A partnership between Massachusetts College of Liberal Arts (MCLA) and three regional community colleges aims to help students deepen their exploration of science, technology, engineering and mathematics (STEM) careers while considering life after college.
The 413 STEM Ready program — named for the area code in which the colleges are located — offers students from Berkshire, Holyoke and Greenfield community colleges the opportunity to experience residential life at a four-year college, connect with STEM industry experts and faculty from other colleges and universities and engage in relevant field work, all toward the ultimate goal of securing a stable, good-paying job after graduation.
“It is STEM enrichment at a higher level than might take place at community college alone,” says Charlie Kaminski, dean of academic affairs for business and STEM programs at Berkshire Community College (BCC).
How it works: In July, about 20 students from the three community colleges spent an intensive week at MCLA conducting lab work, listening to industry professionals, participating in team-building exercises and traveling to nearby college campuses, including Williams College, where there’s an observatory and electron microscope.
Participating students had to apply to program and those with career interests in engineering, biological sciences, the environment and chemistry were given special consideration.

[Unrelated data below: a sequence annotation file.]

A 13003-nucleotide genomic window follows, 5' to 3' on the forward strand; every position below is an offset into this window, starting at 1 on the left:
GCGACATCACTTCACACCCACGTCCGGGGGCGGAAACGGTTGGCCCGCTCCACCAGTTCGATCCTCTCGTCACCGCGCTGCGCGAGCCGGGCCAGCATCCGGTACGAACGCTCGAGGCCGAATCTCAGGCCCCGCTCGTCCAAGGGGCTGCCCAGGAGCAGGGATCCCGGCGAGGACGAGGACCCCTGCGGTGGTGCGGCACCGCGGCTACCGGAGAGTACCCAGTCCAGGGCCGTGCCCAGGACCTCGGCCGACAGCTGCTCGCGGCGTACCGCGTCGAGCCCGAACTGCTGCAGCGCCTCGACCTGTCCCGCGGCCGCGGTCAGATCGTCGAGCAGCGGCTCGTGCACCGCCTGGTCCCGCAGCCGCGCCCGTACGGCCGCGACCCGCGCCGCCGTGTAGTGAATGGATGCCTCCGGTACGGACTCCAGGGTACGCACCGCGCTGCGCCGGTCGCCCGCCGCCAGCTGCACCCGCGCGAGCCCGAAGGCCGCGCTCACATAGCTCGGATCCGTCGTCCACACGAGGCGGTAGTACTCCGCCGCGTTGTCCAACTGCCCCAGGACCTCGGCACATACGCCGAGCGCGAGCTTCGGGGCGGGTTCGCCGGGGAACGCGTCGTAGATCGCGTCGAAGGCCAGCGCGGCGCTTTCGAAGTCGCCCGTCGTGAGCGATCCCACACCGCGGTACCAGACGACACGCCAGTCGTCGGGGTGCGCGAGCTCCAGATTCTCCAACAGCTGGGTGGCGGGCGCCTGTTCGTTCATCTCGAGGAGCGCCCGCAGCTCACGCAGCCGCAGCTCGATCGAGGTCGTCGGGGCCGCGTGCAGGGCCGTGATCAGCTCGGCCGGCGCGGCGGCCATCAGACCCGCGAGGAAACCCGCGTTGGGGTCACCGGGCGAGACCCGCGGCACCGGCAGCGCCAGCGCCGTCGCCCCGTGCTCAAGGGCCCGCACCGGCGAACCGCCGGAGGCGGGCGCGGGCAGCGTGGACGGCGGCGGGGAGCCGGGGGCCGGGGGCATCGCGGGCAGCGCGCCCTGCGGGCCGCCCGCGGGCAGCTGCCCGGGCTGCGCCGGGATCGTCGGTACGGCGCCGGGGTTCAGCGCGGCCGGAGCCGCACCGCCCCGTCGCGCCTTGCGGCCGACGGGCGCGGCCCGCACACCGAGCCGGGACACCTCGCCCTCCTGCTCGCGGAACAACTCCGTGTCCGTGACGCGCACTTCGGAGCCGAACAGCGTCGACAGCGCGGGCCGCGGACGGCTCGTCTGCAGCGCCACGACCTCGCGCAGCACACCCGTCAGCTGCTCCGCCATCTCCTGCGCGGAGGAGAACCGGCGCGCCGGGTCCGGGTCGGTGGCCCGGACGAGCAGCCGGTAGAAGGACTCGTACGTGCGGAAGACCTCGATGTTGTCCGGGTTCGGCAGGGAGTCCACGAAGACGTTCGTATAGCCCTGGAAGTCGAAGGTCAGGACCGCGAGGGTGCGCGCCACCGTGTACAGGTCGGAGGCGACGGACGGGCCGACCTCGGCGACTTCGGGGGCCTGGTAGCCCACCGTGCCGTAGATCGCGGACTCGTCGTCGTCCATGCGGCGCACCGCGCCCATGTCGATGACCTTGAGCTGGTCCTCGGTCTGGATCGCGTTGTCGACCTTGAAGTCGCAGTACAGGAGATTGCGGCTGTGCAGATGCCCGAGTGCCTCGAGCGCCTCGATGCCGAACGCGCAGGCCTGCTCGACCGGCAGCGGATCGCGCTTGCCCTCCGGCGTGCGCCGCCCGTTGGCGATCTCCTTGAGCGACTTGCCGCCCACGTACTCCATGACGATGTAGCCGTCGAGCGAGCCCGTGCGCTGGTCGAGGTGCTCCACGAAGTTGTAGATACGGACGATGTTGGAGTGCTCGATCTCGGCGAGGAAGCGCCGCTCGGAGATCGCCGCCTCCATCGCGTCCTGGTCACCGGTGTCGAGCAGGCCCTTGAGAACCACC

“Many of them were not aware of the STEM career opportunities that are out there and what it takes to work in them,” says Kaminski of the students.
Work ongoing: Students will continue their participation in the program, funded by the Massachusetts Board of Education, through their local community colleges during the school year.
At BCC, for example, participating biology students recently planned a trip to a human cadaver research center in Boston.
Kaminski says program participants at his college will also be asked to mentor incoming first-year STEM students.
A new way of thinking: Program administrators say the 413 STEM Ready collaborative illustrates a shift in traditional community college job training. Rather than simply outfit students with the skills they need to succeed at the next level, the program encourages students to think long-term about college transfer and career opportunities. For instance, students who attend the weeklong MCLA workshop have an opportunity to stay over night and experience what it’s like to live on campus. Other program elements give a sense of what it’s like to work in the field.
“The big piece is aspirational — to see beyond community college — what it really means to be in the field as well as resources and opportunities out there,” says Kaminski.
Program administrators, including Monica Joslin, dean of academic affairs at MCLA, lead partner in the STEM network, say the collaborative puts students on a more defined career path.
“The community colleges have done a tremendous job providing workforce experience and certification programs,” she says. “However, many STEM career fields require four-year bachelor’s degrees or higher. This helps with that.”
The summer residential component is key for students who might not initially have considered four-year college as an option.
“Every step of the way, it’s about supporting student success in STEM,” says Joslin. “Working together makes us stronger and better in preparing students.”
Want additional ideas about how to grow STEM programs at your college? Read what the AACC MentorLinks colleges are doing in AACC’s Community College Daily.